Grönkvist, Mikael
    KTH, School of Engineering Sciences in Chemistry, Biotechnology and Health (CBH), Biomedical Engineering and Health Systems, Environmental Physiology. KTH, School of Engineering Sciences in Chemistry, Biotechnology and Health (CBH), Centres, Swedish Aerospace Physiology Centre, SAPC.
    Gennser, Mikael
    KTH, School of Engineering Sciences in Chemistry, Biotechnology and Health (CBH), Biomedical Engineering and Health Systems, Environmental Physiology. KTH, School of Engineering Sciences in Chemistry, Biotechnology and Health (CBH), Centres, Swedish Aerospace Physiology Centre, SAPC.
    Eiken, Ola
    KTH, School of Engineering Sciences in Chemistry, Biotechnology and Health (CBH), Biomedical Engineering and Health Systems, Environmental Physiology. KTH, School of Engineering Sciences in Chemistry, Biotechnology and Health (CBH), Centres, Swedish Aerospace Physiology Centre, SAPC.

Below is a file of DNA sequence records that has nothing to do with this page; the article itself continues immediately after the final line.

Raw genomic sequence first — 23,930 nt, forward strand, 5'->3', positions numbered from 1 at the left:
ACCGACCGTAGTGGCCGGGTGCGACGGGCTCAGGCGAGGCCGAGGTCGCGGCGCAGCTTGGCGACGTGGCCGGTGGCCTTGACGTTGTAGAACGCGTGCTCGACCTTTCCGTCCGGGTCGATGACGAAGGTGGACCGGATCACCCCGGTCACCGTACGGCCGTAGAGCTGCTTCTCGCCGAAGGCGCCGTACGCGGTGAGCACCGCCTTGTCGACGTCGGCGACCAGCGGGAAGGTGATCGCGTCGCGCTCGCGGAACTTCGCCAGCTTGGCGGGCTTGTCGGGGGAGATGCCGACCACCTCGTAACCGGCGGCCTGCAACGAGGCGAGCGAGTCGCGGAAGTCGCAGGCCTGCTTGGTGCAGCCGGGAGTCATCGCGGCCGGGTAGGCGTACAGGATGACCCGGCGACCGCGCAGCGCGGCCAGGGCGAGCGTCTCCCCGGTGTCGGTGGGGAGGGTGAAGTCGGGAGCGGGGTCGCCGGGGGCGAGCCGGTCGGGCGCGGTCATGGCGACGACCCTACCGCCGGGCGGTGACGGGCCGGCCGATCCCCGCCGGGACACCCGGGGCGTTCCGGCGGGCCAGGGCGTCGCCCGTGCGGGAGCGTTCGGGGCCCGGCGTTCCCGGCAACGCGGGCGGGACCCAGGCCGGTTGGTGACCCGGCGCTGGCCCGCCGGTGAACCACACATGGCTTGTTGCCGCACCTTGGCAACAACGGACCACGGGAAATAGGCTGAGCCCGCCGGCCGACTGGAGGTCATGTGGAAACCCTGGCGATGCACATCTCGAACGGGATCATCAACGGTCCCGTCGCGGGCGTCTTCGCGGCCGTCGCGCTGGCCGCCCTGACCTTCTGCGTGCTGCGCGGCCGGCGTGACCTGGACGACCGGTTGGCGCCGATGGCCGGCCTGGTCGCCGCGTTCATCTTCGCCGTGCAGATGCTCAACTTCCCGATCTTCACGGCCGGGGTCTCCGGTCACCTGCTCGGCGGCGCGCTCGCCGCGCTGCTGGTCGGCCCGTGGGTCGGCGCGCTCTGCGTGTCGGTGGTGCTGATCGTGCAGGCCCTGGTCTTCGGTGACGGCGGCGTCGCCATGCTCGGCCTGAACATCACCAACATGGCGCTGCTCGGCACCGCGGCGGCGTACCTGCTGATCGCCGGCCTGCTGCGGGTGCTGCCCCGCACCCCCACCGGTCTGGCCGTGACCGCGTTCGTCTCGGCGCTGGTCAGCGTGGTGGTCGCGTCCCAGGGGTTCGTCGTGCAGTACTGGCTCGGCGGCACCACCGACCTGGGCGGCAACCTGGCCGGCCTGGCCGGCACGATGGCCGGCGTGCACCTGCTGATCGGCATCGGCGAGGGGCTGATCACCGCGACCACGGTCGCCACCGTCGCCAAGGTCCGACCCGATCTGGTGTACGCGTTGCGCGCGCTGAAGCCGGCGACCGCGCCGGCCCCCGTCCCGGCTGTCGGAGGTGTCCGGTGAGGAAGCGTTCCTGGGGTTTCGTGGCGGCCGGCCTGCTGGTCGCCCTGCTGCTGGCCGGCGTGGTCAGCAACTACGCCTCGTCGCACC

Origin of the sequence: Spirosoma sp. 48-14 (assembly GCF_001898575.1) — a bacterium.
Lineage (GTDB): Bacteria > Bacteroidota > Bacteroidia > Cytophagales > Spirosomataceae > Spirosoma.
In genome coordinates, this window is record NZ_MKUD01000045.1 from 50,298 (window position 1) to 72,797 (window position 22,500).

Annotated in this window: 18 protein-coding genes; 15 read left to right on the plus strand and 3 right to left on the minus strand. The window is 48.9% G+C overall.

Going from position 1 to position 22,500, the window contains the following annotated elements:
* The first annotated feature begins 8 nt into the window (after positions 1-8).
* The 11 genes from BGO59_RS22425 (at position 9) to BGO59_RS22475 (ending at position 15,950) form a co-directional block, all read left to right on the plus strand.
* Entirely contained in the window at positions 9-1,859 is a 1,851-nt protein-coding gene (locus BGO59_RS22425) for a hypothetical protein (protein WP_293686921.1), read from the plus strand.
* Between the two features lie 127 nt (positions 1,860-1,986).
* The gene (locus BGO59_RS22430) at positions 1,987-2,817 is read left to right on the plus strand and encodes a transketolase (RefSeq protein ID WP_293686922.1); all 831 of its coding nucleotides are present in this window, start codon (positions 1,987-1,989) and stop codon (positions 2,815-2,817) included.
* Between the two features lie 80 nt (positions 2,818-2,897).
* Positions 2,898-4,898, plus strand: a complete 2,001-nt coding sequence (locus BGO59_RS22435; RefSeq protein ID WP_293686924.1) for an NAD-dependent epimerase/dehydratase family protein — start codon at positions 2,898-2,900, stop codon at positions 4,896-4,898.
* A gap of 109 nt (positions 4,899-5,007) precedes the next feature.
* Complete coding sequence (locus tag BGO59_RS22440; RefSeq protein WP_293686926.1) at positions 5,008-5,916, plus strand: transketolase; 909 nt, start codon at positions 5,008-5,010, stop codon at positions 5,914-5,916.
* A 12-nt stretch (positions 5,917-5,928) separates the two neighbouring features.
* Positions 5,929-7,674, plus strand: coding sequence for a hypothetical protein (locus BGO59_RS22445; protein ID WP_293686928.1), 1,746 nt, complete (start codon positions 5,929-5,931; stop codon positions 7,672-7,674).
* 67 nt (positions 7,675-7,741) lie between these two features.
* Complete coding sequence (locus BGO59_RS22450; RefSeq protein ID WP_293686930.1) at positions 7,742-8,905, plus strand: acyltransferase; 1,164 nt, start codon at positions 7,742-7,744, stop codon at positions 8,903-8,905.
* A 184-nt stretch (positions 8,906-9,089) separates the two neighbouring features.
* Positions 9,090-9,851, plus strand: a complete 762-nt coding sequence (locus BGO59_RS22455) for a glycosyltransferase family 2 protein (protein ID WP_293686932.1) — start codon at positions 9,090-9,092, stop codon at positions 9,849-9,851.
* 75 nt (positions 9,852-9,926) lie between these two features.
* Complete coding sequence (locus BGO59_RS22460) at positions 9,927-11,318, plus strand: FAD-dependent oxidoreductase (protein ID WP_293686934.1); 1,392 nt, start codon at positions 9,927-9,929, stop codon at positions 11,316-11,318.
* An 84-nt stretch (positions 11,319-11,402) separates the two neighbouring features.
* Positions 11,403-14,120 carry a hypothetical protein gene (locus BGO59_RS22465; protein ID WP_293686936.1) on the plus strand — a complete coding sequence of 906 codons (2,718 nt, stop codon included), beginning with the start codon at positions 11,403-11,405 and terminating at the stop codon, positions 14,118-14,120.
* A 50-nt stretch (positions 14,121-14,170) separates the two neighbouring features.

Letter to the Editor re: Evolution and Preservation of Venous Gas Emboli at Alternating High and Moderate Altitude Exposures In Response2020In: Aerospace Medicine and Human Performance, ISSN 2375-6314, E-ISSN 2375-6322, Vol. 91, no 5, p. 456-456Article in journal (Refereed)
  • 1083. Åneman, A.
    et al.
    Svensson, M.
    Broome, M.
    Karolinska Institutet.
    Biber, B.
    Petterson, A.
    Fandriks, L.
    Specific angiotensin II receptor blockage improves intestinal perfusion during graded hypovolemia in pigs2000In: Critical Care Medicine, ISSN 0090-3493, E-ISSN 1530-0293, Vol. 28, no 3, p. 818-823Article in journal (Refereed)
    Abstract [en]